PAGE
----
Babettes Artisan Bread: A Mecca for Bread Lovers in Denver

Babettes Artisan Bread is a proud user of King Arthur Flour.This story was originally featured in the Holiday 2015 issue of Sift Magazine.

 

 

 

 

 

The first batch of sourdough loaves go into the oven at 5 a.m. Steve Scott, owner of Babettes Artisan Bakery in Denver Colorado, has been on his feet since well before 3 a.m. He moves around his tiny bakery/storefront with purpose, no motion made without intent.

Babette's Artisan via @kingarthurflour

He opens the oven deck and rotates the loaves inside 180°, then turns and walks four paces to the left, inspecting a rising tub of pain levain and confirming it’s ready for a stretch and fold. Without missing a beat he’s back at the ovens, opening the decks and rotating the next round of breads. Four steps to the right and he’s standing by his pastry chef Ezmirelda, examining today’s viennoiserie.

Babette's Artisan via @kingarthurflour

Satisfied, he turns his attention to shaping an impossibly wet batch of whole wheat, breaking every few minutes to open and close the oven doors, carefully turning and tending each loaf of bread until it’s baked to caramel perfection.

Babette's Artisan-28

“We’re not doing things the easy way,” he says with a mischievous smile. “Everything here is super finicky, and that’s kind of the way I like it. It keeps it exciting – keeps it fresh.”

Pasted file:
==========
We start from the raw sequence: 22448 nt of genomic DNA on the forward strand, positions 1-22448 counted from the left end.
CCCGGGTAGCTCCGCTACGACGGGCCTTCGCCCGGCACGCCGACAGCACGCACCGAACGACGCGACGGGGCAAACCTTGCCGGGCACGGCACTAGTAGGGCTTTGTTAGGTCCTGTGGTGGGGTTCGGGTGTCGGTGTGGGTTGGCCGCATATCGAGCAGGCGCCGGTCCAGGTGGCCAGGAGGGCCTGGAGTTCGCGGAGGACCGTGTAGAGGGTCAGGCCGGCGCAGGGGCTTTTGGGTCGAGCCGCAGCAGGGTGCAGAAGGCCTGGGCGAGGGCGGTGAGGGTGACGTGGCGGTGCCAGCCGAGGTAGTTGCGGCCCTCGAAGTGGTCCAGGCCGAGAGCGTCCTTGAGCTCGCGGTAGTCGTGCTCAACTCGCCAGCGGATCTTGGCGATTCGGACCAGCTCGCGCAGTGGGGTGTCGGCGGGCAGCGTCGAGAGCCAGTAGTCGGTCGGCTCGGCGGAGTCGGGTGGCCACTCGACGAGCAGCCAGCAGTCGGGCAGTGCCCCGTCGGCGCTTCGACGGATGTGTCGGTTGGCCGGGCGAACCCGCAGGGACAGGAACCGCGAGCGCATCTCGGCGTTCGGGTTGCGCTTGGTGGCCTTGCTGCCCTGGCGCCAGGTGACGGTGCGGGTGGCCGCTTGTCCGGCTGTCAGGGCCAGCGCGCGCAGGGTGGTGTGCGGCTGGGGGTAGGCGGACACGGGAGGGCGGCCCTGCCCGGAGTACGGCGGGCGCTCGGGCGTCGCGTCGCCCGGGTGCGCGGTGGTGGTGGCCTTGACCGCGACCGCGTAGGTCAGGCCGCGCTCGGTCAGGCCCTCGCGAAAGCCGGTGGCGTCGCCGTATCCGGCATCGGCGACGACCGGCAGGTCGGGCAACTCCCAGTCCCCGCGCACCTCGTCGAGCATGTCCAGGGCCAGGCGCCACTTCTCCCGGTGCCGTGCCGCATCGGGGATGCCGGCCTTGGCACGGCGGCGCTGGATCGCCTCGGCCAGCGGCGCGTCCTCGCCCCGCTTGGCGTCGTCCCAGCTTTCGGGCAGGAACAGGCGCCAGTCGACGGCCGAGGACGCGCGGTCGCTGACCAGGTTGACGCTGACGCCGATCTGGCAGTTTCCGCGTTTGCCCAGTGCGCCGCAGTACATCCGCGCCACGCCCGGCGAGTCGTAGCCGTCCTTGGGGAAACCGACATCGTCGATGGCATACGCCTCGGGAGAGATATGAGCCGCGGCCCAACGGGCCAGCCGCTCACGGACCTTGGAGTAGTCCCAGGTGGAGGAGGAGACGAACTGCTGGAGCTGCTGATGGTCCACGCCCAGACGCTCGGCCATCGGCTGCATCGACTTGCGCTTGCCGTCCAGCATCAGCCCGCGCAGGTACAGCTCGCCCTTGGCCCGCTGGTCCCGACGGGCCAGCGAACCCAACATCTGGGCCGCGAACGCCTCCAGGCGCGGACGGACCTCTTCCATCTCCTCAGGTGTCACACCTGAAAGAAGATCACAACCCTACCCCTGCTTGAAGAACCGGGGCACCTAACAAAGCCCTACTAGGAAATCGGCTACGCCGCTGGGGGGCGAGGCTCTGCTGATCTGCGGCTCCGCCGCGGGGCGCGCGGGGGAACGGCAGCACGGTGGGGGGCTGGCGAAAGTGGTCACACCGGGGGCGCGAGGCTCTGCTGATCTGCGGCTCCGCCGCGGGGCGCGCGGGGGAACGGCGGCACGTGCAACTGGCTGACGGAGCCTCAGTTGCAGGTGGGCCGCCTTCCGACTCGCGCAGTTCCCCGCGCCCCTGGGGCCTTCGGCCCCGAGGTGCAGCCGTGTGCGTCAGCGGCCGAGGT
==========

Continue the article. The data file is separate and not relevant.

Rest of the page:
Babette's Artisan via @kingarthurflour

He plunges his hands into a batch of slowly fermenting poolish, which will become tomorrow morning’s baguettes.

“What we do right here determines the rest of our day. You have to feel the product to truly know what it’s doing. That’s why we do so much of our mixing by hand. When you stick something in a machine and push a button, you lose control over the process. Every batch is different; you have to be in tune with it.”

Babette's Artisan via @kingarthurflour

For the initiated, Babettes is church. Customers travel from all over the country just to buy bread. Co-owners Katherine and Steve Scott know all of their regular patrons by name, and purchase most of their ingredients from businesses and farmers nearby. The sense of community is real.

Babette's Artisan via @kingarthurflour

Doors open at 8 a.m., and customers eagerly accept samples and explanations of today’s offerings. The Kamut Wheat is a hit – its burgundy red crust, open and tender crumb, and flavorful complexity wows the people in line. Loaves fly out the door and by 10 a.m., he’s sold out.

Babette's Artisan via @kingarthurflour

“I like to tell people I have French technique with Italian sensibility – Italians don’t really have sensibility. Most people use an 85% to 90% baker’s percentage (the ratio of water to flour by weight) – we’re consistently at 100% or more. Sometimes we win, sometimes we lose – but people know that whatever we put on the counter is guaranteed.”

For the unfamiliar, Babettes’ trademark dark loaves can cause objections. Steve often hears complaints about his “burnt bread.”

Babette's Artisan via @kingarthurflour

“Most of the flour we bake with is ground just before we’re ready to use it, for maximum flavor and nutrition – when it first comes out of the mill it drinks up a lot of water, and we capitalize on that. But if you’re going to use higher hydration, you have to bake it dark, otherwise you’re going to get a gummy crumb.”

What about those who say his bread is overdone?

Babette's Artisan via @kingarthurflour